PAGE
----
Forgiveness20120 Stories20of20 Impact
May 9, 2023

Forgiveness Part 1 with Dr. Everett Worthington, Dr. Liudmyla Shtanko & Dr. Sergiy Tymchenko (podcast)

The creator of REACH forgiveness and his colleagues in Ukraine discuss applying the science of forgiveness to their personal experiences and share their hope that it may also encourage societal healing.

By Templeton Staff

For decades, forgiveness researcher Dr. Everett Worthington has seen the healing and emotional freedom individual users have been able to achieve with his REACH forgiveness model — even among those who used it to find forgiveness after the kind of anguishing loss he and his family experienced when his mother was murdered. This episode of Stories of Impact features a look into Worthington's personal story, a brief look at how REACH works, and how forgiveness has also impacted Worthington's fellow researchers in Ukraine. Listen in to hear the story behind and findings from a ground-breaking scientific study on forgiveness, as the researchers discuss applying the science of forgiveness to their personal experiences and how they hope REACH may also encourage societal healing.

Listen to the podcast episode with the above player.

Key Takeaways:

The largest-ever scientific study on forgiveness 

About the study:

  • The largest-ever scientific study on forgiveness was conducted as a randomized control trial with 4,598 participants — more than all previous research on forgiveness interventions combined. The REACH workbook was translated into multiple languages: including Spanish, Mandarin, Russian, Ukrainian, and Indonesian allowing two-thirds of the world's population to access it. The study was conducted across multiple sites, Hong Kong, Indonesia, Colombia, South Africa, and two locations in Ukraine, all areas that have experienced or are currently experiencing conflicts involving diverse religious, ethnic, or political groups.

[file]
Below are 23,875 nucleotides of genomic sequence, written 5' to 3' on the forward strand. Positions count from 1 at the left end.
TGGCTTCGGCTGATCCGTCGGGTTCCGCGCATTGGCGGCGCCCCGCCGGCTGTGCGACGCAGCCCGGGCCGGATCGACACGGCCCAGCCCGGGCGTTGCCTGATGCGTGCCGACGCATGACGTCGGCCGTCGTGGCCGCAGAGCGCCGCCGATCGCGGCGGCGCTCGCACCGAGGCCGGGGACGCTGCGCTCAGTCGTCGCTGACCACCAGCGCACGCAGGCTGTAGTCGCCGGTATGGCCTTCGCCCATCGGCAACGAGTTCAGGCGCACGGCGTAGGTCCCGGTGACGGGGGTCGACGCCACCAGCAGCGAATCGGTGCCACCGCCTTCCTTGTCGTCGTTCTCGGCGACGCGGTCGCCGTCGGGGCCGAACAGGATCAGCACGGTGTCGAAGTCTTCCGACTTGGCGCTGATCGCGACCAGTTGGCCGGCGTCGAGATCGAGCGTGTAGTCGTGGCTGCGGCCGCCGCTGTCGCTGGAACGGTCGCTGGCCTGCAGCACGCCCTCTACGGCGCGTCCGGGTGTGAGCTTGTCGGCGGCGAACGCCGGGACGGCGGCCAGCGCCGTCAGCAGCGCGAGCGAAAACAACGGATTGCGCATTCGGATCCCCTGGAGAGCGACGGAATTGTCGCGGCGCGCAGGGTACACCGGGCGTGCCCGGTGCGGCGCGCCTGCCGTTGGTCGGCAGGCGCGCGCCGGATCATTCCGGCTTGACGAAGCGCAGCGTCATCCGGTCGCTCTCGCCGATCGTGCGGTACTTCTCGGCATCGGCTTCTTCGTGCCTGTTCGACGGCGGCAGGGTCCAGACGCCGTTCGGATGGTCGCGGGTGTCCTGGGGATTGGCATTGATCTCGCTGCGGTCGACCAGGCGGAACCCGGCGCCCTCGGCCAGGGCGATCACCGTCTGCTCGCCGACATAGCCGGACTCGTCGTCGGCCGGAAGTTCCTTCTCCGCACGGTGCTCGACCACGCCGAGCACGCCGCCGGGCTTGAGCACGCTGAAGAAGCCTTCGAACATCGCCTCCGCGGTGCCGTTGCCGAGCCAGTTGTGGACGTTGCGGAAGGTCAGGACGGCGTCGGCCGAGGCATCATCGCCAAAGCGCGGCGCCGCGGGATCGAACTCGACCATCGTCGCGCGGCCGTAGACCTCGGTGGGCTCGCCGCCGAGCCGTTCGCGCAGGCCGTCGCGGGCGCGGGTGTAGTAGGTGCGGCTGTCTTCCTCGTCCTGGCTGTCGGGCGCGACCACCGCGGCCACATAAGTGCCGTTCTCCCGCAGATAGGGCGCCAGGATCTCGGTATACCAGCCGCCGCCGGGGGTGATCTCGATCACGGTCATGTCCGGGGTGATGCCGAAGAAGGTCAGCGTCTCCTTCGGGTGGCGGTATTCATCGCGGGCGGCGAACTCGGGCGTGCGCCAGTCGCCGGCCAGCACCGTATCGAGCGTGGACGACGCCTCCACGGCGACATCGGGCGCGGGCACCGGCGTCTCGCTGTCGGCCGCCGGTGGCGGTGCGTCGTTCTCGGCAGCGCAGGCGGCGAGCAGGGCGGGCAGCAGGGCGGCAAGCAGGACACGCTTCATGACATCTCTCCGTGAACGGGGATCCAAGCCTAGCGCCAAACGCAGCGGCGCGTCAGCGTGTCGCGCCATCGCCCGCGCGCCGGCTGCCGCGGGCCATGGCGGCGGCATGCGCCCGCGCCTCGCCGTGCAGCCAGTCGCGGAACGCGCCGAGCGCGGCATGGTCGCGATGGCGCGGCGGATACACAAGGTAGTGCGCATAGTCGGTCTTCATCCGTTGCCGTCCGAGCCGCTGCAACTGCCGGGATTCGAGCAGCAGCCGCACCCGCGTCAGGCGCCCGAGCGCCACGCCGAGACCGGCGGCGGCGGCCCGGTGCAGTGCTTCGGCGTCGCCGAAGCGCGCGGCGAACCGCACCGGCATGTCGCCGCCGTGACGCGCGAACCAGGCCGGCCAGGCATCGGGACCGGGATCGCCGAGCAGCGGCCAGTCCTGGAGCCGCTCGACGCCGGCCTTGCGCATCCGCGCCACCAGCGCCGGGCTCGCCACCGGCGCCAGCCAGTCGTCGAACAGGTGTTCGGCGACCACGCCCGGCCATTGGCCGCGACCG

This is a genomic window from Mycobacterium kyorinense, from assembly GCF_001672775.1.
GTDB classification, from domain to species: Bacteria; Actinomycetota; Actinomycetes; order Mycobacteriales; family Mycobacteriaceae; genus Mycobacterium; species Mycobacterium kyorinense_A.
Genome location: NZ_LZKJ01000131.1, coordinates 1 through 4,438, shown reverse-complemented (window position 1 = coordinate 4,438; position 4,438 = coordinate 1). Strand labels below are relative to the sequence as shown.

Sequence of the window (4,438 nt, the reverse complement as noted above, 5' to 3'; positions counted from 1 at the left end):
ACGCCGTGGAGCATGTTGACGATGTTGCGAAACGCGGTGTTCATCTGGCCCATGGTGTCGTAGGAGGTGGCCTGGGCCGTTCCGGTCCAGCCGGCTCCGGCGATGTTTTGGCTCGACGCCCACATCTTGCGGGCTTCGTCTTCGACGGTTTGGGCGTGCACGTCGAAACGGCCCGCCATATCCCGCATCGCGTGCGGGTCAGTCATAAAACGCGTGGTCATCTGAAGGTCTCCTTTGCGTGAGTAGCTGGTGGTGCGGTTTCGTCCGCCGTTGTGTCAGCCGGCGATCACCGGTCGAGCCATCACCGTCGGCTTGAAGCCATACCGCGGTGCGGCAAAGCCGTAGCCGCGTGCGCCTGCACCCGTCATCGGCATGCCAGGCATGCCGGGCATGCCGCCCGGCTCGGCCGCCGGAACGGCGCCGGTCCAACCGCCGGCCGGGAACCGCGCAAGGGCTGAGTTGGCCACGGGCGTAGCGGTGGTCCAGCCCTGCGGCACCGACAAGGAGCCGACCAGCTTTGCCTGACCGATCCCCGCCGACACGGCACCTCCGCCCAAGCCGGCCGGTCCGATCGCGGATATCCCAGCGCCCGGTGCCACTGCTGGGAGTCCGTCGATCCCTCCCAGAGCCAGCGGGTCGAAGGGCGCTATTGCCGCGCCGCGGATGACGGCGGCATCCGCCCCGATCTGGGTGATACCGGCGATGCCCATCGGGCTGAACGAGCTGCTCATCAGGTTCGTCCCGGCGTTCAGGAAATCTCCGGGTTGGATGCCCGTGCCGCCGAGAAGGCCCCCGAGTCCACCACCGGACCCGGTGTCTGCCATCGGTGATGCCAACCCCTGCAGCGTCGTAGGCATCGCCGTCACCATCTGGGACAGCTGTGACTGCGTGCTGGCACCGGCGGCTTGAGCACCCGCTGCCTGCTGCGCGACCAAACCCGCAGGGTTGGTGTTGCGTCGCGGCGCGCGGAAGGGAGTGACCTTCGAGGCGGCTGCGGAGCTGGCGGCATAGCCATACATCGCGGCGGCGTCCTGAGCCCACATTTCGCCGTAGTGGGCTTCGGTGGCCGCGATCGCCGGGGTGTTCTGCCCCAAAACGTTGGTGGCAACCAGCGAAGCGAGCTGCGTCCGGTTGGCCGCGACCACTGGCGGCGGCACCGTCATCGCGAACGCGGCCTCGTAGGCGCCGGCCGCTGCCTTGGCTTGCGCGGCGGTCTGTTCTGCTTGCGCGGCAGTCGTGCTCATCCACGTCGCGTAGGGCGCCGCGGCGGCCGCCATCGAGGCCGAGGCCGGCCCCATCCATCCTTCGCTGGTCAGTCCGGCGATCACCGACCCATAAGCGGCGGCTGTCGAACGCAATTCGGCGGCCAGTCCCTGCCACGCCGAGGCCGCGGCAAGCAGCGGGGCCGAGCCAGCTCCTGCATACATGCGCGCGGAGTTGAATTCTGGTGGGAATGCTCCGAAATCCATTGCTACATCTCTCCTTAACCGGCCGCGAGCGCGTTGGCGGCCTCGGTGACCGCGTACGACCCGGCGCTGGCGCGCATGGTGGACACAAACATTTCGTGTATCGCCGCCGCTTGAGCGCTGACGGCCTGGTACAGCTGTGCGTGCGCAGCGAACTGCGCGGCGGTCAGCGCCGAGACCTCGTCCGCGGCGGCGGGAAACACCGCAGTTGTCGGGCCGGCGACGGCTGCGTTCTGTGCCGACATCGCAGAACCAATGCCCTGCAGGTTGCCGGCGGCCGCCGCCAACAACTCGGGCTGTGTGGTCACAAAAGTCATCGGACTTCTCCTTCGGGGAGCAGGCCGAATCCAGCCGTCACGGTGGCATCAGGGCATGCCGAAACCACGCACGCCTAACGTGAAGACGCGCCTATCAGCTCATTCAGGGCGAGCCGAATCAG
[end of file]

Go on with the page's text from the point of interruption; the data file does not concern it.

• Most studies to date are local, small, and address only one type of hurt. This study took into consideration anything people wanted to try to forgive, from small slights to grievous harms.
  • The findings firmly established that REACH was effective across all international sites, and by all participants, regardless of religion, sex, age, or ethnicity.
  • Forgiveness may have huge benefits for a person and for their relationships — even for their community — but the study also showed that it takes work, and consistent practice.

Insights from the researchers

Researchers Dr. Liudmyla Shtanko, Professor at the Ukrainian Institute of Arts and Science and Dr. Sergiy Tymchenko, President of the Research Education and Light Center (REALIS) were in the midst of partnering with Worthington on the forgiveness study at sites in Kyiv and Bucha, Ukraine, when Russia launched a full-scale invasion of Ukraine. The war forced them to confront their own ability and willingness to forgive.